Congratulations on the Oscar win. Was that an awkward moment, receiving it from John Travolta and Queen Latifah, for reasons I won’t elaborate on?

[laughs] I was wondering if anyone noticed the subtle irony. And you know who I saw backstage after I won? Jodie Foster. I was like, “what is the universe telling me?” And you know they’re all looking like, “Congratulations, loudmouth!”

So “The Awakening” is a concept album — how would you like listeners to approach it?
I would hope the listener would start at the beginning and listen all the way through and just take that hour if they can find it in their day. I used to grab the latest Bruce Springsteen album and listen to it from beginning to end. Marvin Gaye, John Lennon, their albums were pieces of art and you wanted to know what the artist was saying. I hope people will approach this album that way.

I love the upbeat pop song, “Message to Myself,” and the sentiment of telling and reminding yourself: “I’m sending out a message to myself/so when I hear it on the radio/I will know that I am fine/I will know that I am loved.” Do you want people to adopt that song and say, “This is my message to myself?”

I would. It’s just as cheesy and up with people as you can get, but I truly believe that change starts right inside yourself and you’ve gotta start loving yourself before anything else. Every single choice you make all day long, it has to come from that and if this song can inspire anyone to start on that journey, I’m proud to have been part of it.

Tell me about the story behind the bluesy epic, “An Unexpected Rain.”

It’s me playing in the bars for five years and all the trouble one girl can get into. If you listen to the album from the first song all the way to the end, it’s my journey from the Midwest to California and “Rain” is when I got to Southern California, first started really living the gay lifestyle, out and finding myself and having relationships. It’s about meeting someone at a bar, having that one night stand, but then [staying] in touch with them. [Later on] I got a job in Long Beach and they said, “hey come stay at my place while you play down here” and, “gee, are we kind of girlfriends?” And I was like, “no,” and I chicken-heartedly left, leaving a note, “sorry, its not going to work out — bye.” I gathered some pretty bad karma in my early 20s. That’s kind of what I’m stating, it’s a large apology. I really made some bad choices and I’m so sorry for the unexpected rain and sadness.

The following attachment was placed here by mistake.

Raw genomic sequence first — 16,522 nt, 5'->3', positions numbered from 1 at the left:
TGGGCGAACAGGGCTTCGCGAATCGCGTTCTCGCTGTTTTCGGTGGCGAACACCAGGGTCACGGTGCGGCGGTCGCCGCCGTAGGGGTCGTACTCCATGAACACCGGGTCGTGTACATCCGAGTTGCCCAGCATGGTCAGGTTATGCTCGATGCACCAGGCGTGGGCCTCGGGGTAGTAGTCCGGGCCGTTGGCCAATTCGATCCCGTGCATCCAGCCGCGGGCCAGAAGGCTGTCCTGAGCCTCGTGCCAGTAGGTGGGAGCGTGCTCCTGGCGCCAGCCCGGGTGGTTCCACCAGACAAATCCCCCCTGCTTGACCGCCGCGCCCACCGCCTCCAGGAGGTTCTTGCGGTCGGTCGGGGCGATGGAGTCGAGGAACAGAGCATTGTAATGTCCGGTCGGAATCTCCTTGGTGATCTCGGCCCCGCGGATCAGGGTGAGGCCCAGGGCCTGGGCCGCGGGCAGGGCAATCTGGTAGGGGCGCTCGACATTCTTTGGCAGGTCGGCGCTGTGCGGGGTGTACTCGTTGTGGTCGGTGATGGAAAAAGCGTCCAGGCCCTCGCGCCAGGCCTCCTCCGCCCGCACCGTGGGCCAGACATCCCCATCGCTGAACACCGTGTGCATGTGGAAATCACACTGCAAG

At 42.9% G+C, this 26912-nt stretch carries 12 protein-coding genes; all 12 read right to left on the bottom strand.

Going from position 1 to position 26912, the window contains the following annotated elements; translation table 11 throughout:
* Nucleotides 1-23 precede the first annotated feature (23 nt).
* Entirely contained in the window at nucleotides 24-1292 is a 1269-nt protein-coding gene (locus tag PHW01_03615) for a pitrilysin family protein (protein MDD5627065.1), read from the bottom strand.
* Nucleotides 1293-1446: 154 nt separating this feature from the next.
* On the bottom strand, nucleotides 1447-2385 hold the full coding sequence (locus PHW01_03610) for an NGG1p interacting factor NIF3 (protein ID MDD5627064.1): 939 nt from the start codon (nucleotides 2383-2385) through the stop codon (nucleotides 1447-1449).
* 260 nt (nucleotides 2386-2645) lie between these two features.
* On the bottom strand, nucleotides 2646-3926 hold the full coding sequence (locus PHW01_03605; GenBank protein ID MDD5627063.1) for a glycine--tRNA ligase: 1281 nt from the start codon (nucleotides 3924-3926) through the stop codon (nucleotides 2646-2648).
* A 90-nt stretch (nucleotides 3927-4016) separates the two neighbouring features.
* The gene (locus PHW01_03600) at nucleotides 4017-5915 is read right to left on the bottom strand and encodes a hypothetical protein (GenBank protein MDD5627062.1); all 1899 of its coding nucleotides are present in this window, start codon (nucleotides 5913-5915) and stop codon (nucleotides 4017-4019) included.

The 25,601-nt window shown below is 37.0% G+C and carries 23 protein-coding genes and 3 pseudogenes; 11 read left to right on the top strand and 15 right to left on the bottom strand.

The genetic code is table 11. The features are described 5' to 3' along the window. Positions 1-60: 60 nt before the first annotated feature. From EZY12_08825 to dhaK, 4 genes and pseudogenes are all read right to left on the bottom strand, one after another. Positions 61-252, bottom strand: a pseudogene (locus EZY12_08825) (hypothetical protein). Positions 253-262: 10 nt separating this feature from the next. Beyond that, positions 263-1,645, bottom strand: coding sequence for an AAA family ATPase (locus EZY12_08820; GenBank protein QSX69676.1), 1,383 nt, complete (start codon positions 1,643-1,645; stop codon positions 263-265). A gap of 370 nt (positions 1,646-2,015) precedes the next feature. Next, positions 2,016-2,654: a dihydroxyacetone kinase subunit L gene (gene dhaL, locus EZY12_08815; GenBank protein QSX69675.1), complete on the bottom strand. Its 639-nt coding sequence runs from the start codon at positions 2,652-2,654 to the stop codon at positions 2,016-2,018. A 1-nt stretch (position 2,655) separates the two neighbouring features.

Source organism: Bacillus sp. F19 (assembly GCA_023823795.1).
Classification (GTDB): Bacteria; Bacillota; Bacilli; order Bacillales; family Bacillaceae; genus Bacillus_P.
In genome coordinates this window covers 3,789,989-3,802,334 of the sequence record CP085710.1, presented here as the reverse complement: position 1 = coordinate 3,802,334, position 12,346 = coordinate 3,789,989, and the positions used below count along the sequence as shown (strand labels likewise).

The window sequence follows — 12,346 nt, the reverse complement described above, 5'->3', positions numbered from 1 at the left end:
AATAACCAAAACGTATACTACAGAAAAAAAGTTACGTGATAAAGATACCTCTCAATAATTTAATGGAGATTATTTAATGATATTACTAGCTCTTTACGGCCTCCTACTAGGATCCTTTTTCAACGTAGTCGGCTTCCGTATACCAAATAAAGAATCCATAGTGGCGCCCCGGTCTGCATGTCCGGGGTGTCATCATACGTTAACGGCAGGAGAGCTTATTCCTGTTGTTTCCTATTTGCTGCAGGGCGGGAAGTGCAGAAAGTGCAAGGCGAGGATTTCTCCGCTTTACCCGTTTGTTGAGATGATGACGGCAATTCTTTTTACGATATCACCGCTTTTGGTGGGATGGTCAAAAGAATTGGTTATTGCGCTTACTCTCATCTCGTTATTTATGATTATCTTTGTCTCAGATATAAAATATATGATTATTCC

On the country-rocker “Threesome,” you sing that you don’t want to have a threesome “ever again,” which implies you’ve in fact had some. Tell me about the threesome that broke the camel’s back — and were the women at least hot?

[laughs] Well, you know, they’re interesting. And when you’re in a relationship that is lacking and definitely not fulfilling emotionally or physically and someone comes along, whatever adjective you want to put in there, it is that. But when you find the relationship that fills you up emotionally, physically and makes you a better person and doesn’t tear you down, that you can build a family or a life around, you don’t have time or the need [for anything else]. You’re not aching and looking for that drama. I barely have time to kiss you. We’re in our life, you know?

That said, are you cool with Tammy Lynn having onscreen threesomes on “The L-Word?”
When she worked on “The L-Word‚” it was so funny. She is gayer than gay, like full-on my gal. And so I thought, “yeah, she’ll do her Hollywood thing and maybe have to kiss a guy every now and then,” and of course she goes on “The L-Word‚” and has to kiss a girl and I’m like, “Wait a minute! I wasn’t expecting that!” But we see each other through that, there’s a lot of understanding.

You touch on the concept of time travel on the album — is time travel a good idea and if it were possible would you go back and meddle?

I think if we ever got to the point, the place in our consciousness and society, where we truly understood the concept of time, then time travel would be understood — that it’s all in the mind and you can go back and fix or meddle or make right the wrongs of the past by what you do right now in the present, and in the future. It’s not like science fiction and you’re gonna climb in a machine and turn a knob and go back to 1952. It’s more a concept of what time is. Once we’ve conquered that then we’ll be able to do so much more.”